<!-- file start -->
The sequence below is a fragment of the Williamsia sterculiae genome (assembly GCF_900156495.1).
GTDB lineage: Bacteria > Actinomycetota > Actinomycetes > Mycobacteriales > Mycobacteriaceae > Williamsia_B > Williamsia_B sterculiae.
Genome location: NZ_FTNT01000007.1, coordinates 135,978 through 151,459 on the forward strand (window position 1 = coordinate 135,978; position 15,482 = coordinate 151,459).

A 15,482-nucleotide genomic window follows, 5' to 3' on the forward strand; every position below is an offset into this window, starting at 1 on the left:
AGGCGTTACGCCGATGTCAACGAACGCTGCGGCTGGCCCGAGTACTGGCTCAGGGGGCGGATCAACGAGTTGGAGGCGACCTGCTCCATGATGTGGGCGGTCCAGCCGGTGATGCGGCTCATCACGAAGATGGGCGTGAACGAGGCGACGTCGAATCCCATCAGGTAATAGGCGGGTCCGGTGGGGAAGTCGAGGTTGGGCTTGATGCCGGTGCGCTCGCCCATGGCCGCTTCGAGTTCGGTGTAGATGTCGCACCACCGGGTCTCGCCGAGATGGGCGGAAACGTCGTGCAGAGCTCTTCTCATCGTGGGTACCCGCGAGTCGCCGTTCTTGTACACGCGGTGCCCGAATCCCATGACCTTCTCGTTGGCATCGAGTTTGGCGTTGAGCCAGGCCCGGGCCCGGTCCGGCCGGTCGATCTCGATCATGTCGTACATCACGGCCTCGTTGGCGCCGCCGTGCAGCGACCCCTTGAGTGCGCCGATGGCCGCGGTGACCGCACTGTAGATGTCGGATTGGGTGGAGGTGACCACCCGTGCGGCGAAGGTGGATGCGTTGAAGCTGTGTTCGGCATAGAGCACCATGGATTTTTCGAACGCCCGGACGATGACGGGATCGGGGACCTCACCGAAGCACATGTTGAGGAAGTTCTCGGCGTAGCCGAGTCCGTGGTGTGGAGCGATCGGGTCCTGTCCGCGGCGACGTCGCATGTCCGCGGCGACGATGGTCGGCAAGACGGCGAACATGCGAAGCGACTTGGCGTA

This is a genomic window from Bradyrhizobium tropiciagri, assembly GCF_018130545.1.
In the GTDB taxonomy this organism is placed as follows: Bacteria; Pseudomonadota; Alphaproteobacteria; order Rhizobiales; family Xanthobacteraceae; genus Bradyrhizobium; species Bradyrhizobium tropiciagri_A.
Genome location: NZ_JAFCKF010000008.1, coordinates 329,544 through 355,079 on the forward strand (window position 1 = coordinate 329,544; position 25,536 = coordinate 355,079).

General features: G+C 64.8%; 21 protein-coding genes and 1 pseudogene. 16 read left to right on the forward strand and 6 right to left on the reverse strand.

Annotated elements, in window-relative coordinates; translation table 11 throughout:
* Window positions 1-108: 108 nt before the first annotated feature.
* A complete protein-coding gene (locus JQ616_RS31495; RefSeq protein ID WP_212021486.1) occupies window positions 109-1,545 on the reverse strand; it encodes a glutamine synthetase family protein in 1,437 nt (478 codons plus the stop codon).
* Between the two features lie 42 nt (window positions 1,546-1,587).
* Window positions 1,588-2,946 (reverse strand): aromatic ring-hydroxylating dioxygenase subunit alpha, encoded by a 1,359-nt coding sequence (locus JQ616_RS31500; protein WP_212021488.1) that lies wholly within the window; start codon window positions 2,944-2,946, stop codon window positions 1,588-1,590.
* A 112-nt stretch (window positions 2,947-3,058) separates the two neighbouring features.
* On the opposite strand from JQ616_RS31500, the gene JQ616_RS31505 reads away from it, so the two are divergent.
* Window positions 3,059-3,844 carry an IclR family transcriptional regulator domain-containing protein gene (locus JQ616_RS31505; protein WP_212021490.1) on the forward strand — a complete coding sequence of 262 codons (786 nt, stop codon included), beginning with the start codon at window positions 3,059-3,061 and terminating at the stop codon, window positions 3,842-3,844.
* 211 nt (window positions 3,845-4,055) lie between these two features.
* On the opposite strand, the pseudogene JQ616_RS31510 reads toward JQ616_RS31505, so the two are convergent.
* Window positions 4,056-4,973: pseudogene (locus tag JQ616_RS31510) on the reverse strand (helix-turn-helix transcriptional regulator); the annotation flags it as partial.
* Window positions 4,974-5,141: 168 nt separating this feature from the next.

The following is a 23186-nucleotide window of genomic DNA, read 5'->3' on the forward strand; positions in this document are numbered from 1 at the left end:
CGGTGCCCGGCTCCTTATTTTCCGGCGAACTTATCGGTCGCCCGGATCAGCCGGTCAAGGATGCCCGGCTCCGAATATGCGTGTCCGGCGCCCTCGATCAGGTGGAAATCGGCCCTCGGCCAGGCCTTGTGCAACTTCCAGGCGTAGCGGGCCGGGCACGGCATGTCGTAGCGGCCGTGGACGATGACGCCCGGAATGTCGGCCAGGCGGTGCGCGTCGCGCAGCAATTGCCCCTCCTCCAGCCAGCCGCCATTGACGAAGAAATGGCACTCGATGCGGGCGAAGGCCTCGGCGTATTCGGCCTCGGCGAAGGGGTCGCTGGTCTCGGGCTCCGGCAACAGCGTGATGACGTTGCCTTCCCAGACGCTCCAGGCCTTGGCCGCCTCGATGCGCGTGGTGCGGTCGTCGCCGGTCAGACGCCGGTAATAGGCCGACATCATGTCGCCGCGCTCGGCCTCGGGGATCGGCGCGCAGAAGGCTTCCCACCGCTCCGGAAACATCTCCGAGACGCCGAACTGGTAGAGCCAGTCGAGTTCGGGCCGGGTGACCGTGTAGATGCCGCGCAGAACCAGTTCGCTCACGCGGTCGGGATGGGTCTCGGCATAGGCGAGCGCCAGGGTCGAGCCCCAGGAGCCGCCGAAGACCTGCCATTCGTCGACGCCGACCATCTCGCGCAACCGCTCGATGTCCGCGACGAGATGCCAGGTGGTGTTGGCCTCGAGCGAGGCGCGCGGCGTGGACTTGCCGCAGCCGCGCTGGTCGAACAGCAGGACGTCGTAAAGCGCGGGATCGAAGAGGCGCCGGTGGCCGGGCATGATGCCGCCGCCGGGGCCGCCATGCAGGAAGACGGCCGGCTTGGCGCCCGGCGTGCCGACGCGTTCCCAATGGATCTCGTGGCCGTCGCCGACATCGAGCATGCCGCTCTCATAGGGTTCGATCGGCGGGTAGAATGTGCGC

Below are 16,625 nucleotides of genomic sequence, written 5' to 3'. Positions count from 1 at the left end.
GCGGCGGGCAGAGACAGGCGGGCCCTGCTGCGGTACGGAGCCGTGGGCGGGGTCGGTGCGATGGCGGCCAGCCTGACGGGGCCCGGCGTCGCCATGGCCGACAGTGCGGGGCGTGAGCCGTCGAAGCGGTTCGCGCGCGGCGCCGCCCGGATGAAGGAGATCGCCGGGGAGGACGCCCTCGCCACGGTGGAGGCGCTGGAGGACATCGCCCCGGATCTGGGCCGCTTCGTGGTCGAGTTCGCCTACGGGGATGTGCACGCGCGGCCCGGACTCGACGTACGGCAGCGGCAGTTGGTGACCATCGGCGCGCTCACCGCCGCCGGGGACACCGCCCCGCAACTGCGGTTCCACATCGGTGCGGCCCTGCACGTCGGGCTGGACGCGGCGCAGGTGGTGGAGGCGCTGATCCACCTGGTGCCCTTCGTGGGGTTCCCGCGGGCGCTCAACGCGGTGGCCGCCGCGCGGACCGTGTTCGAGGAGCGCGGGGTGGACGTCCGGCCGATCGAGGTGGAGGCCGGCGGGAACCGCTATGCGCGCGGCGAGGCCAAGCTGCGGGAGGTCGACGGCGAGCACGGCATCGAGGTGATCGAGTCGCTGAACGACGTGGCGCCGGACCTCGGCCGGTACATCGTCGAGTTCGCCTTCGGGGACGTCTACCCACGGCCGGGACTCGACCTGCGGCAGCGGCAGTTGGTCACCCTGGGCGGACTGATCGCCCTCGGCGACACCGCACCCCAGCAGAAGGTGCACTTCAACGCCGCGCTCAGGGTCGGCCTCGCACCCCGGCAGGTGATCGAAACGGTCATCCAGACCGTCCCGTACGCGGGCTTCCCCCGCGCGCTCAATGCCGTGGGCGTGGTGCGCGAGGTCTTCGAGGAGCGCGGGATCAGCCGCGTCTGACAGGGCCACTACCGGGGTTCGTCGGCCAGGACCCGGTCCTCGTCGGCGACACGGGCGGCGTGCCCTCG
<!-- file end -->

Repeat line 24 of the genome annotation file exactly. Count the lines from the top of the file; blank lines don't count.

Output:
Below are 16,625 nucleotides of genomic sequence, written 5' to 3'. Positions count from 1 at the left end.